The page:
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A whimpering bang, or a bangin' whimper?
on March 21, 2012
After this, Paizo is putting their Planet Stories line on indefinate hiatus, so this will stand as the endpoint of the brand for at least a time. So does it end with a bang or a whimper, or a little bit of both? Probably both.
Once again, this is a collection of classic Robert Silverberg - the third in a row, and the second to have three novellas together. Maybe my Silverberg threshhold was being pushed as a result, but I thought this was the weakest of the three collections, with Hunt the Space Witch probably the best. Of the three stories, Starhaven was the most fun, but all stories, I think, have flaws. Sad but true, the best part of the book is probably the excellent introduction by Silverberg about writing sci-fi in the 50's and 60's.
Chalice of Death is about the potential rebirth of a long-lost human empire, based around a mythical Earth. The problem here is, finding Earth is about as hard as a trip to a local library and then chatting to some nobel savage aliens, which kind of makes it all seem a bit implausible. There are some fun moments of battle and politicing, but its probably OK rather than good or great.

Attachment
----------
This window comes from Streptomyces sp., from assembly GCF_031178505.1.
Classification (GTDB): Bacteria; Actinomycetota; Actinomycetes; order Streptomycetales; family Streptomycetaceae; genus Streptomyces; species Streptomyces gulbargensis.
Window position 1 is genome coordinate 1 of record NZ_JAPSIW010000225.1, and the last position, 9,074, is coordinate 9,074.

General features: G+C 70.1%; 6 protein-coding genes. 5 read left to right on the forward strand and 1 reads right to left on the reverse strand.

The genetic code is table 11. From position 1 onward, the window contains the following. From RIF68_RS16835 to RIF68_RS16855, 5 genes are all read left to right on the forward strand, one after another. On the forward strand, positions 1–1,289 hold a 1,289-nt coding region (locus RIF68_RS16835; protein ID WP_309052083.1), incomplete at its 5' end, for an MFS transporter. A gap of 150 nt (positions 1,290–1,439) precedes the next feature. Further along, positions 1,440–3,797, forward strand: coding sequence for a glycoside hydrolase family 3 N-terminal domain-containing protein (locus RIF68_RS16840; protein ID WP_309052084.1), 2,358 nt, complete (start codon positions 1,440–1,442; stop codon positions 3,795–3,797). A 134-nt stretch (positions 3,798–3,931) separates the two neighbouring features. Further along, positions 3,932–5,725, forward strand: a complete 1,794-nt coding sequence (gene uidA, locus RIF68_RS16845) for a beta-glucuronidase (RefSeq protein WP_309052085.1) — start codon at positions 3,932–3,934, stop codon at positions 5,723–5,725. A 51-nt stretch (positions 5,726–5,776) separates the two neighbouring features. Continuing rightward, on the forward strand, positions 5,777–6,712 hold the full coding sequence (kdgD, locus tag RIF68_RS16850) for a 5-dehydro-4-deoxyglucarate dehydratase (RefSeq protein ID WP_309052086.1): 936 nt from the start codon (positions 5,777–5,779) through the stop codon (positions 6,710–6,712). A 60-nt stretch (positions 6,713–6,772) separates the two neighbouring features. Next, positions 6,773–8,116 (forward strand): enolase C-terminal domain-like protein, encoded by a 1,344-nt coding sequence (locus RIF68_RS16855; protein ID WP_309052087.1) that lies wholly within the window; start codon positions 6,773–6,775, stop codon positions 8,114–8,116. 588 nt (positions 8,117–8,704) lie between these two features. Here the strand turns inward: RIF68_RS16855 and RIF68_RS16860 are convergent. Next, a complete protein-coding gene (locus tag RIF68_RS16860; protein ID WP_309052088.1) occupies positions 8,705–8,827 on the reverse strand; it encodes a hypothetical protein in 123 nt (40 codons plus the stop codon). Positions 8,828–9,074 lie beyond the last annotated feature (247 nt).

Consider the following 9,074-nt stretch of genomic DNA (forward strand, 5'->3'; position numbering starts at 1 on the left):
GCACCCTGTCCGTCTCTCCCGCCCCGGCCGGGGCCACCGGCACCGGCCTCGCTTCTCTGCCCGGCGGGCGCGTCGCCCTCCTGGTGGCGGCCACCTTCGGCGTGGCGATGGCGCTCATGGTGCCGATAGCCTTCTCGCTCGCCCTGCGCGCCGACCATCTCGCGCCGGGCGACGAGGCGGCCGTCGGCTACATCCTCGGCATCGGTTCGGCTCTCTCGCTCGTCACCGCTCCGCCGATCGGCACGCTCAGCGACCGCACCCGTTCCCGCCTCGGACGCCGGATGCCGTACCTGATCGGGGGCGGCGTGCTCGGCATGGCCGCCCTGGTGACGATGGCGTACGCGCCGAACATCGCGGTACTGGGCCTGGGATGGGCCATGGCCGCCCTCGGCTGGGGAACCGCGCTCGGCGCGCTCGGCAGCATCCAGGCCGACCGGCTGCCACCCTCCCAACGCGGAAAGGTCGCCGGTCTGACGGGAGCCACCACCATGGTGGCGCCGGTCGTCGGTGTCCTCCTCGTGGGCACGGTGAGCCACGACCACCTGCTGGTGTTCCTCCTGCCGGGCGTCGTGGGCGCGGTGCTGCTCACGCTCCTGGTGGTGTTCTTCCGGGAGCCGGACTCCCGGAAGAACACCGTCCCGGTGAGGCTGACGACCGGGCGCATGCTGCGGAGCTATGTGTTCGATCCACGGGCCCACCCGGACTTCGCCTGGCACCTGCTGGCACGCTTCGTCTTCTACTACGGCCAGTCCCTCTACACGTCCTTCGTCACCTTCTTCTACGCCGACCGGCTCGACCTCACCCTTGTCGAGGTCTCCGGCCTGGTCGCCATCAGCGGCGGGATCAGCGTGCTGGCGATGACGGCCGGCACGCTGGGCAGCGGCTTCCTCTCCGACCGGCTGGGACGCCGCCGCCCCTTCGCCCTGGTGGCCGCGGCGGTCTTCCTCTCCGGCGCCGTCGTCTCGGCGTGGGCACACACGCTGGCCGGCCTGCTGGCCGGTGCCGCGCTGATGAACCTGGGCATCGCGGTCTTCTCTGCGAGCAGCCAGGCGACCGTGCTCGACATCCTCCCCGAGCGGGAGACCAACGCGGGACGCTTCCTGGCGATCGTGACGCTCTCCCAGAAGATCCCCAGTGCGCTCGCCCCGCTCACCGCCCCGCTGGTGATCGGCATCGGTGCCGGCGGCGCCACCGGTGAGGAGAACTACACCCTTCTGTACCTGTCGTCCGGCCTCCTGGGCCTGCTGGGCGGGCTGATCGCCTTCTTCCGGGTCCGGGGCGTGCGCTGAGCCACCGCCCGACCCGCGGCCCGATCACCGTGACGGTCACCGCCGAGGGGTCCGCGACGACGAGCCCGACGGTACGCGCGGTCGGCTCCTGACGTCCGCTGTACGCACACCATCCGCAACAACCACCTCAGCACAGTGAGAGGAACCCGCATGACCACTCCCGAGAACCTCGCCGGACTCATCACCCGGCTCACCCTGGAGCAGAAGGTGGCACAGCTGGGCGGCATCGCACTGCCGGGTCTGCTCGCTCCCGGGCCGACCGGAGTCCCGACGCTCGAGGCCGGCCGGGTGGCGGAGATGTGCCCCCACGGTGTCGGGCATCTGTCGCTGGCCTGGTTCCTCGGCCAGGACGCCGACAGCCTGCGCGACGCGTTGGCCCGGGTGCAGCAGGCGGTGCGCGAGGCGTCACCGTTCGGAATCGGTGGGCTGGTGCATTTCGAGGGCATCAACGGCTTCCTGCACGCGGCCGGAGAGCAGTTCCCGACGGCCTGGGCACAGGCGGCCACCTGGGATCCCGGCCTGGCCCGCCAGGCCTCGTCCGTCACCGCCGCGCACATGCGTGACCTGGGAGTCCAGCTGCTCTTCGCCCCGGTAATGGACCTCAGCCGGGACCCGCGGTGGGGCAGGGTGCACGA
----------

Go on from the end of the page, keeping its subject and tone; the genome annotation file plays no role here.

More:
Starhaven is actually pretty morally grey: an artificial world run by a strongman, where nothing is illegal - including murder. There is a little depth here as our hero is not sure himself whether he is a brainwashed space cop sent to close the place down, or not. There is also a local resistance movement, that spouts a lot of fancy rhetoric, but basically thinks that they can do a better job of avoiding the struggle for power when the Stalin-like leader eventually dies. So, they plan to bring his death forward involuntarily so they can control the outcome. At first it sounds noble - especially on a world somewhere between rogue state and libertarian paradise - but the more you think about it, no one has much goodness in their heart. Still, there are moments of derring-do and a pretty girl in a love triangle, so it definitely has moments.
The last story, Shadow on the Stars, is a time paradox sci-fi think piece, with a background overwhelming threat or two to overcome. Really though, its aiming at being hard sci-fi dealing with temporal issues, as well as themes of colonialisation and decay. Its ok, but just seemed to lack a little "fun".
All up, this is an interesting reprint of some old more or less early sci-fi tales by a guy who turned out to be a pretty damn good writer. These tales might otherwise have been more or less lost, and that would have been a shame.
Hopefully the Planet Stories line will return in time, bringing back more old classics.